The topic of women and war has taken photographer Marissa Roth to numerous countries over a span of 29 years. It began in 1984 in the former Yugoslavia, home of her Jewish grandparents, murdered by Hungarian Fascists in 1942, and a 1988 Los Angeles Times photo assignment about the plight of Afghan women refugees. After photographing women war refugees in Albania in 1999, she realized that the focus of the immediate and permanent effects of war on women was a recurring theme in her work, and she chose then to formalize it into a project. The resulting exhibition features photographs and stories of the women portrayed and how the war irrevocably altered their lives.
“This project brought me face to face with hundreds of women who endured and survived war and its ancillary experiences of loss, pain and unimaginable hardship. I was compelled to put faces and give voices to the women’s side of war. There is no sign of blood or guns in any of the images, just the record of lives lived with a never-ending post-war backdrop.”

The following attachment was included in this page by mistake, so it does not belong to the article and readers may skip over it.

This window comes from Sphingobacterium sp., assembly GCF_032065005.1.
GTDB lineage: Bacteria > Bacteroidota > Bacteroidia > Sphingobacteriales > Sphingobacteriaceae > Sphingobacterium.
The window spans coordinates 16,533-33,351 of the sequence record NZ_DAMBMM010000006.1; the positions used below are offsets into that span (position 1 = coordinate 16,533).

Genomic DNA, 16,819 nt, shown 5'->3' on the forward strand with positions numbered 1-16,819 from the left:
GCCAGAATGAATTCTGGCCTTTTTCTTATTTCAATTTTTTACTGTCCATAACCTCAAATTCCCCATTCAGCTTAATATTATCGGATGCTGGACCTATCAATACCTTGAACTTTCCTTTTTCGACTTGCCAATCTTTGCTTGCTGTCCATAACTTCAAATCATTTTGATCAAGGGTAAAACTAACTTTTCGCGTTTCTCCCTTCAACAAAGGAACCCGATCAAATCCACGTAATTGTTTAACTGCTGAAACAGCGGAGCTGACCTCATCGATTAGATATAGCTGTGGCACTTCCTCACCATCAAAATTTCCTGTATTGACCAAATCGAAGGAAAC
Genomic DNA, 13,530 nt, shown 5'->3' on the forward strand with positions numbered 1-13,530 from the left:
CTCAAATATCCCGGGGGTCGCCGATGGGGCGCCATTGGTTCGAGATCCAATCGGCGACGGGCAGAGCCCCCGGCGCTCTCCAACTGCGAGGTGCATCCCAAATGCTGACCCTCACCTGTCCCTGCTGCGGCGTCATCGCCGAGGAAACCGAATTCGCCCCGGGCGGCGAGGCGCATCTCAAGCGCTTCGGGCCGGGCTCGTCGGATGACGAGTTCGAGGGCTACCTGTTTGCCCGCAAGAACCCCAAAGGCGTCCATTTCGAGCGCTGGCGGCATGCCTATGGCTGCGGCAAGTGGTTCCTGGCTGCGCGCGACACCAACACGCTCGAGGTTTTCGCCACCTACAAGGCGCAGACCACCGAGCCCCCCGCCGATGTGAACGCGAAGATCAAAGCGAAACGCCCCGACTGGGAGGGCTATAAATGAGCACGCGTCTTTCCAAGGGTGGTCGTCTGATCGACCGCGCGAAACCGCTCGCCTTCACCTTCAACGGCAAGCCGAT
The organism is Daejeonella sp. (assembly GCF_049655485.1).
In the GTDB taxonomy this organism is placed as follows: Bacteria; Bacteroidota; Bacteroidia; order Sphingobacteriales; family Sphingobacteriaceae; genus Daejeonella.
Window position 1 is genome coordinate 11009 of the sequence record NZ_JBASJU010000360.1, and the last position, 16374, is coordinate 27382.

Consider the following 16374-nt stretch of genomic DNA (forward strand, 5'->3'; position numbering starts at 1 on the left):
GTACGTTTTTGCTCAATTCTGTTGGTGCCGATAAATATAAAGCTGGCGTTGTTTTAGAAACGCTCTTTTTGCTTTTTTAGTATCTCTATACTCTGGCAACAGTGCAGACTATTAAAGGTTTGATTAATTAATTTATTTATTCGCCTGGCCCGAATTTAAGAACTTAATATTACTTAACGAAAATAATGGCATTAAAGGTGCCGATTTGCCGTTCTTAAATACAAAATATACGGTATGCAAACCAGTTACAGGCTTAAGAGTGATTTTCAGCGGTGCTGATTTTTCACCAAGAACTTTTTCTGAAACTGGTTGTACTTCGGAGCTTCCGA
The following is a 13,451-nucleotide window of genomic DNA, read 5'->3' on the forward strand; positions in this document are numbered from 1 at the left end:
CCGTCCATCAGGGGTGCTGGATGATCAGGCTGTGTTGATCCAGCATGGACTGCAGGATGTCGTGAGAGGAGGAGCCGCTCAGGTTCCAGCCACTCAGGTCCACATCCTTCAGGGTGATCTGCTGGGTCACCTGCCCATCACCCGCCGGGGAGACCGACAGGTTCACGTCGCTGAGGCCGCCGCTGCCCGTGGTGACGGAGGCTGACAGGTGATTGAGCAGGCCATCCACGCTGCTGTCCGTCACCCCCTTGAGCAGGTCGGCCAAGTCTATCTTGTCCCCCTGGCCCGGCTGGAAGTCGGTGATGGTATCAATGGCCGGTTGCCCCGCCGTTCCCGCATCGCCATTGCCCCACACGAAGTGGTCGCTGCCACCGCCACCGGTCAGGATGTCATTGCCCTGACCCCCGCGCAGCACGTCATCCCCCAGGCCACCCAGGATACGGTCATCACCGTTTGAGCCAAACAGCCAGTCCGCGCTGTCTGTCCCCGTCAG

The exhibition was curated by Howard Spector, Los Angeles, CA
When humanity is betrayed by madness, war often follows. This project has been about my reconciliation of man’s need for war and the inadvertent upheaval imposed on the women who are directly affected by it. The slow-burning post-war truth that I have learned, is that in the end, war shows up men’s weaknesses and women’s strengths. Natural caretakers, women pick up the pieces, turning broken lives into replanted gardens.The bridge of anguish is crossed innumerable times from both sides, yet the perspective is always different because of gender roles, cultures and historical context.
Death doesn’t chose sides, but choosing life after war is quite another matter. A number of the women I have met around the world gained impossible strength from their heartache and losses and turned their gaze towards activism, advocating for social justice, peace and teaching tolerance. Their process was not always immediate or easy but came to them slowly as they faced post-war hardship, and healed physical and psychological wounds.
The women who I have chosen to feature here include activists and the unknown, reflecting the spectrum of women who embody ferocious spirits and quiet strength. Each in their own way chose life and made an indelible impression on me.
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Marissa Roth's ONE PERSON CRYING: Women and War
Traveling Exhibtion represented by photokunst